The Roofshield membrane from the A. Proctor Group has been used to help protect the heritage of St Andrew’s Presbyterian Church, Bangor, enabling it to continue serving the local community.
The current church building opened in 1957 and as part of a £10,000 Cornerstone grant, the redevelopment works at St Andrew’s will include replacement of the roof, repairs to the heating system, and a building extension.
Architects Knox and Markwell, specialists in church design and conservation projects, will lead the project design. Specialist roofing contractor D. Harkin & Co. Roofing will carry out the roofing works.
D. Harkin chose the Roofshield roofing membrane to provide a pitched roof underlay, which is both air and vapour permeable. The characteristics of the product allow complex pitched roofs to breathe without the need for air gaps or secondary venting.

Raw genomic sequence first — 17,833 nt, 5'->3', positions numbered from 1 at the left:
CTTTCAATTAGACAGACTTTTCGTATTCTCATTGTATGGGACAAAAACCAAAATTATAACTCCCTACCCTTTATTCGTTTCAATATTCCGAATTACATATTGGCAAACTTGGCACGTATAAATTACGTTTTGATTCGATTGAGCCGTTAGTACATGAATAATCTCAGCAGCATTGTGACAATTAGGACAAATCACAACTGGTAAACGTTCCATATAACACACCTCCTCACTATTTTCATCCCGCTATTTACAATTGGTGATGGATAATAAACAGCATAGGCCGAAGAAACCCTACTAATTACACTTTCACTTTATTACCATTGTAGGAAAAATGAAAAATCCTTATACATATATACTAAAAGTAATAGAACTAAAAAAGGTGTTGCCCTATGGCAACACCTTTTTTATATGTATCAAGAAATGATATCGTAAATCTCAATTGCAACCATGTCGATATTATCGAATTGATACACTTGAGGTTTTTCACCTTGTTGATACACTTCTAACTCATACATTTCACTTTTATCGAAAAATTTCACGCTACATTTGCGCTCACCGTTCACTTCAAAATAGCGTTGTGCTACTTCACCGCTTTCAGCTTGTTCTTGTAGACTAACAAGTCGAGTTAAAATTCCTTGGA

Incorporating Roofshield into the roofing design can also lead to savings in labour and material costs due to removing the need for an additional VCL.
The air permeability performance of Roofshield means that the roof space will result in similar air changes to that of a roof using traditional eaves/ridge ventilation. One of the performance characteristics of Roofshield is its patented SMS (Spunbond Meltblown Spunbond) structure, which allows high levels of airflow and the transport of moisture vapour which, the company says, makes the formation of condensation in the roof space ‘virtually impossible’.